You Do What You Gotta

Oregon’s Public Employees’ Retirement Fund has reduced its stake in Berkshire-Hathaway by a 40% in reaction to B-H’s lacklustre performance. From Barron’s:

Warren Buffett isn’t close to beating the market this year, and a giant pension fund has cut its investment in Berkshire Hathaway , the investment juggernaut that Buffett helms.

Class B shares of Berkshire Hathaway stock (ticker: BRKb ) have only managed a 0.9% gain so far in 2019 through Friday’s close, in sharp contrast to the S&P 500’s 18.7% rise.

We’ve noted that Buffett suffered “a reputational and financial black eye” earlier this year as Berkshire took a $1 billion paper loss when Kraft Heinz stock (KHZ)—one of its larger investments—tumbled. Years ago, Buffett backed the combination of H.J. Heinz and Kraft Foods Group that created the company.

Oregon’s Public Employees’ Retirement Fund slashed two-fifths of its Berkshire stock investment by selling 141,822 Class B shares in the second quarter. OPERF, as the pension is known, made the disclosure in a form it filed this week with the Securities and Exchange Commission. OPERF, which recently was counted as the 42nd largest public pension in the world by assets, now owns 222,763 Class B Berkshire shares.

The reality is that they had to. The fund’s assumption is a 7.2% return. With such a large stake in B-H the company’s low returns threatens the fund’s entire structure. Look for a lot more of this especially from pension funds with higher assumptions. They will encourage greater risk-taking which inevitably will mean more losses.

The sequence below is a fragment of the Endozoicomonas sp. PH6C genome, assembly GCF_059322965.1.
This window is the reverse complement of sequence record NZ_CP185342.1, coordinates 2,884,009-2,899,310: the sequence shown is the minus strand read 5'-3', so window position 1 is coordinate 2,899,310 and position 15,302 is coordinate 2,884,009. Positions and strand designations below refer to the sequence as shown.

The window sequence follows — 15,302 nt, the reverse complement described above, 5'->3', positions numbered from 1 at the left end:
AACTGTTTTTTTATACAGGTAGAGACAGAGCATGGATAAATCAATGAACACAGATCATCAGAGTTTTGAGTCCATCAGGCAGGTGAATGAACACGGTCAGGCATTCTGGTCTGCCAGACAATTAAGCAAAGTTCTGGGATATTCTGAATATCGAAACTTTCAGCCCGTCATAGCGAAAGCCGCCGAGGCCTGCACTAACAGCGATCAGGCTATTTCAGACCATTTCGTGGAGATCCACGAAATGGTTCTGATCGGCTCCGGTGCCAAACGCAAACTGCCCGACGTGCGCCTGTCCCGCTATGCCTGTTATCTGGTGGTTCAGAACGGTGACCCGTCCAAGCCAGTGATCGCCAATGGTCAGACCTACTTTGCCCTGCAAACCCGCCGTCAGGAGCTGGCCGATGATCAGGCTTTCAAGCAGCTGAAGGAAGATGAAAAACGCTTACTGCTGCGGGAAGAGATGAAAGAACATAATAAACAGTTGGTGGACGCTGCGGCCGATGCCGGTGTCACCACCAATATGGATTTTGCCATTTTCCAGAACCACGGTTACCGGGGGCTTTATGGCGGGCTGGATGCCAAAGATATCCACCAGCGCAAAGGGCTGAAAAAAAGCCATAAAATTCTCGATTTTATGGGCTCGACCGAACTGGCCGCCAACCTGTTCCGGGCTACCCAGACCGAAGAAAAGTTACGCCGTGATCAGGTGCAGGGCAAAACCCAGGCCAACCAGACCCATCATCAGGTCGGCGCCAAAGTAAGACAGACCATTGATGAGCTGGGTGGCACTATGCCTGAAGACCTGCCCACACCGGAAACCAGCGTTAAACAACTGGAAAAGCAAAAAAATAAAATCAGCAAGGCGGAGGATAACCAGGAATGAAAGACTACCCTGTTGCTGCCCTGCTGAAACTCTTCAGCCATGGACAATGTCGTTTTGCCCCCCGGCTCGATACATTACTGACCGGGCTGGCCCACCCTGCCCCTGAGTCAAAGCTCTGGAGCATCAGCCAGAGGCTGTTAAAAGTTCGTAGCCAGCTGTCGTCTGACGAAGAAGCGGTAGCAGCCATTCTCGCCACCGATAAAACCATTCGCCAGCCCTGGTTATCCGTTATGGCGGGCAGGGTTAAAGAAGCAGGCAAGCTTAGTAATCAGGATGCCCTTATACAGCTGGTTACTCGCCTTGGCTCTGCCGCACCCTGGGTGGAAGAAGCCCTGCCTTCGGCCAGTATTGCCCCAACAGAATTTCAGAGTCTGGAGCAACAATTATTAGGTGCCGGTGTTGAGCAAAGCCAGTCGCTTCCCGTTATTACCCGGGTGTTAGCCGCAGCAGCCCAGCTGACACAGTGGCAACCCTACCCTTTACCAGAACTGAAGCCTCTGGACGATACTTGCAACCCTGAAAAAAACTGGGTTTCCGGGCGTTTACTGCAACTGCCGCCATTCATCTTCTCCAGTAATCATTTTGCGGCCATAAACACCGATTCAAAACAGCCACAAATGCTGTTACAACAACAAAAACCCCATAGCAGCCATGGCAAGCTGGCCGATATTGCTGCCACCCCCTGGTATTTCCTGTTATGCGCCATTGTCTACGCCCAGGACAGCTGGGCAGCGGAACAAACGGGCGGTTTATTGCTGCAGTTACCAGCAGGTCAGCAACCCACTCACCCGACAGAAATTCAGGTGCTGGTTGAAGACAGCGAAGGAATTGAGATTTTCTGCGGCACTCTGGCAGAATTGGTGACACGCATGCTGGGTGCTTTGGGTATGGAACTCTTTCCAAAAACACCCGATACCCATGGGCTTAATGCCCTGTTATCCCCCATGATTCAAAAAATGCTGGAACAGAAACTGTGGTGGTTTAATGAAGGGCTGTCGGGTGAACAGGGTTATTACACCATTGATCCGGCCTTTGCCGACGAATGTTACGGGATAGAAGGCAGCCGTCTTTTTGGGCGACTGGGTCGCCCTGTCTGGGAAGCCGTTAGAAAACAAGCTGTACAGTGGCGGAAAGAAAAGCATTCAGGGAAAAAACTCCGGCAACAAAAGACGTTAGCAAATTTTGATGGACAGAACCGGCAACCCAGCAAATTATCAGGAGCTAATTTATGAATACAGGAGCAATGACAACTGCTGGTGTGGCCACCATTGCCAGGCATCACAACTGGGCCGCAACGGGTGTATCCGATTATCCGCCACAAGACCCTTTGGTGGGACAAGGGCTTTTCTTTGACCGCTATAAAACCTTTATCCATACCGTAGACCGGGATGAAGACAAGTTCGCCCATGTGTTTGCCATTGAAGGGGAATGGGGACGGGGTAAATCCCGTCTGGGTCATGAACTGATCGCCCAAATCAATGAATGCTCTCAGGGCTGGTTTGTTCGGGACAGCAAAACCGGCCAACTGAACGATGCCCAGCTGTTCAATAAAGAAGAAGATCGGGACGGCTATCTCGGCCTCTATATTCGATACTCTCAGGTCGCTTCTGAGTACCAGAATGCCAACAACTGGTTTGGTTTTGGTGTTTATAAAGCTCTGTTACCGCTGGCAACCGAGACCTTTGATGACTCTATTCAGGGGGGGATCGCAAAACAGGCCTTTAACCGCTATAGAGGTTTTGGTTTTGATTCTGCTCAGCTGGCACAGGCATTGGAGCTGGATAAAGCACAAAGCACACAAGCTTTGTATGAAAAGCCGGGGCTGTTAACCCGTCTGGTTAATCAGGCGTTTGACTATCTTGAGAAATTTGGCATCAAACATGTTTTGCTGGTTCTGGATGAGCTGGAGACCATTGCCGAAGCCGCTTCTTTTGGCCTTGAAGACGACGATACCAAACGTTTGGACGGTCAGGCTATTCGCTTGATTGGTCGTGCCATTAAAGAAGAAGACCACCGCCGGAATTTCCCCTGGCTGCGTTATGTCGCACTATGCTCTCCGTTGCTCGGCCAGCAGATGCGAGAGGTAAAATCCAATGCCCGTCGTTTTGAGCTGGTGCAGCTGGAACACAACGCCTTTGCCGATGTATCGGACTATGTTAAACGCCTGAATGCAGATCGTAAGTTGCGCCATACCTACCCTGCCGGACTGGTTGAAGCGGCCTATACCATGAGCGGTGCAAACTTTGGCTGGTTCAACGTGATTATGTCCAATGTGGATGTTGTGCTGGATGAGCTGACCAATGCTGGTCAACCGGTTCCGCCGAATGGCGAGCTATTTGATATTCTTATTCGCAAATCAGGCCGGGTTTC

Things I Won’t Be Alive to See

Continuing on from the previous post, demography may not be destiny but it’s not nothing, either. In this post I’m going to show you four different demographic trend patterns of countries around the world and consider the implications of each. All of the graphics below are from the fascinating site, Population Pyramid. You can while away quite a few hours checking the population pyramids for different countries there.

Gradual growth

The first trend pattern I want to consider is that of the United States which is one of gradual growth.

I consider that a pretty benign, stable pattern although I recognize that some people despise population growth and think it’s disastrous. Our population is presently around 330 million and will be around 450 million by the end of the century. That’s the pattern in all majority English-speaking countries as well as in France, the Netherlands, and Denmark, among others. I think it is a statement of tempered hope for the future.

In these countries the size of the working age population will continue to grow, able to support increasing number of children and elderly people. Continuing prosperity will require prudence but it can be done. Increasing real per capital GDP would help, too.

Critical decline

The second pattern is one I’ve deemed “critical decline”. It is the pattern in Germany:

You can see why the Germans are panicked. By the end of the century the German population will have declined by a quarter. That means that a relatively small number of young people will be supporting a lot of old people. There is no really good solution to this problem. They can’t import a lot of Germans from somewhere else. They can import people but they won’t be Germans and they won’t behave like Germans do. One way or another Germany in 2100 will not be much like Germany in 2019.